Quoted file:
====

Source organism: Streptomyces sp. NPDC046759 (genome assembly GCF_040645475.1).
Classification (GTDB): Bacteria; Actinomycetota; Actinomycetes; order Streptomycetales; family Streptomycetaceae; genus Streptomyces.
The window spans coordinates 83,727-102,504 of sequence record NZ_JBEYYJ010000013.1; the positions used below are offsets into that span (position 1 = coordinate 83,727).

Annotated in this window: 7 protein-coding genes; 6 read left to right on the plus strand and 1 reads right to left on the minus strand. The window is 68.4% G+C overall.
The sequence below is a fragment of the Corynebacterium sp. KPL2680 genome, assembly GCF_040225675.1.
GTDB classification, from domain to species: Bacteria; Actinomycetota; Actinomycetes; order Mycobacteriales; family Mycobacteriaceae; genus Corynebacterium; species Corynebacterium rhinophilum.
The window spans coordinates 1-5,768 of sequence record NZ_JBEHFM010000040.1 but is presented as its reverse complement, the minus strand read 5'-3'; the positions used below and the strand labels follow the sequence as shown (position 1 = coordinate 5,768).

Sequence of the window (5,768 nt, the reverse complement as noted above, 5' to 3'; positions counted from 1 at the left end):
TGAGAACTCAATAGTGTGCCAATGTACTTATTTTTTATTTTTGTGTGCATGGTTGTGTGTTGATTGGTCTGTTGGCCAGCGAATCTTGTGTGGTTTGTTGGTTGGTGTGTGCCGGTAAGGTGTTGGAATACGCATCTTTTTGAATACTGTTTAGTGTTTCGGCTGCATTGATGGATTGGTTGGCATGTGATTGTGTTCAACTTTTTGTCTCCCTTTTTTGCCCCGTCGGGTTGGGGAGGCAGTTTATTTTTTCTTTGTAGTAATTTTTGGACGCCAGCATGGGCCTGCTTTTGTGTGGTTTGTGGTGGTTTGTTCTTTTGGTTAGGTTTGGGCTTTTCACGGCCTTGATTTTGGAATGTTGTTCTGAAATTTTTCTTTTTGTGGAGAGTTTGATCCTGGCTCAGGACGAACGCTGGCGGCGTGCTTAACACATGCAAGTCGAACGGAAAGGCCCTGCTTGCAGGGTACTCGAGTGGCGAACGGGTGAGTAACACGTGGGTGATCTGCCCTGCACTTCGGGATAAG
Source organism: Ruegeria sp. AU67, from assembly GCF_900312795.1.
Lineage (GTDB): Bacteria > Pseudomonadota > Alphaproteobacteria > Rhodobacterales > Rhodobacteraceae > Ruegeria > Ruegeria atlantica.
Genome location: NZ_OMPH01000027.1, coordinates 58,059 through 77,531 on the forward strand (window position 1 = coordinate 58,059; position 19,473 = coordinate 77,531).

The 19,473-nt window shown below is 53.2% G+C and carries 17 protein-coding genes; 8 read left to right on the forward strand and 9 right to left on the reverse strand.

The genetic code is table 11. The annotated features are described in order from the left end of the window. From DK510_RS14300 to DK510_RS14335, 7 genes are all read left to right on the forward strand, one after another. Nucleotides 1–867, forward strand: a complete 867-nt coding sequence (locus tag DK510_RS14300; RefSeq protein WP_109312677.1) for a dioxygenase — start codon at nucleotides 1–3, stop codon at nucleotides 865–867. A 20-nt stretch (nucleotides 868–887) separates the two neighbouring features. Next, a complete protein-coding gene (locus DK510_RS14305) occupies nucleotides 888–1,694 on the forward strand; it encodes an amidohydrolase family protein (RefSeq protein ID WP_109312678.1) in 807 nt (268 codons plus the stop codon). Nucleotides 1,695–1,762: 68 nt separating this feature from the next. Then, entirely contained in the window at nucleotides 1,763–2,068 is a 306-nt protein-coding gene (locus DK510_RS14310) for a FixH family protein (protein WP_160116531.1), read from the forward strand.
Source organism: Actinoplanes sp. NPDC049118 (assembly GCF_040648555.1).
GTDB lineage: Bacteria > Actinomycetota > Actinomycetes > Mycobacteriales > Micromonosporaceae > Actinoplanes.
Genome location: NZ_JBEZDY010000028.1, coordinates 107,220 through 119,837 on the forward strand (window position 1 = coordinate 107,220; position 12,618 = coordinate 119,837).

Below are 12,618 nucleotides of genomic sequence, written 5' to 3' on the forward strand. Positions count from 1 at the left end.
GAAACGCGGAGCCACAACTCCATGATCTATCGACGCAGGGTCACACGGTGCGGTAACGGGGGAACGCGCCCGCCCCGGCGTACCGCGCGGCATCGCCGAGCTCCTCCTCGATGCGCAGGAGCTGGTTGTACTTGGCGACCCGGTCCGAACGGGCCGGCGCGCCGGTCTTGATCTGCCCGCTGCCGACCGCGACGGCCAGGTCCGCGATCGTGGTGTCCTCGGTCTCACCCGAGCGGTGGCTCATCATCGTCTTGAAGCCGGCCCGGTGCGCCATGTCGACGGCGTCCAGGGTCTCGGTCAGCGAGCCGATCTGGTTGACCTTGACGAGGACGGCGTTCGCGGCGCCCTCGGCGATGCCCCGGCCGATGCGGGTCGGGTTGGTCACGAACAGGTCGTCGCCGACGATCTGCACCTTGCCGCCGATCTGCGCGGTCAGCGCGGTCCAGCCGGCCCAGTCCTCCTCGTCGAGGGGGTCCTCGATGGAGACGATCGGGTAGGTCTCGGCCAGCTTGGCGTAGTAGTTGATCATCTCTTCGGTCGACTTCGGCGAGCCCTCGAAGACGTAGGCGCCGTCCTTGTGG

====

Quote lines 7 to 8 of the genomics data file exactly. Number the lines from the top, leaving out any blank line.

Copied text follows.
The window spans coordinates 1-5,768 of sequence record NZ_JBEHFM010000040.1 but is presented as its reverse complement, the minus strand read 5'-3'; the positions used below and the strand labels follow the sequence as shown (position 1 = coordinate 5,768).

Sequence of the window (5,768 nt, the reverse complement as noted above, 5' to 3'; positions counted from 1 at the left end):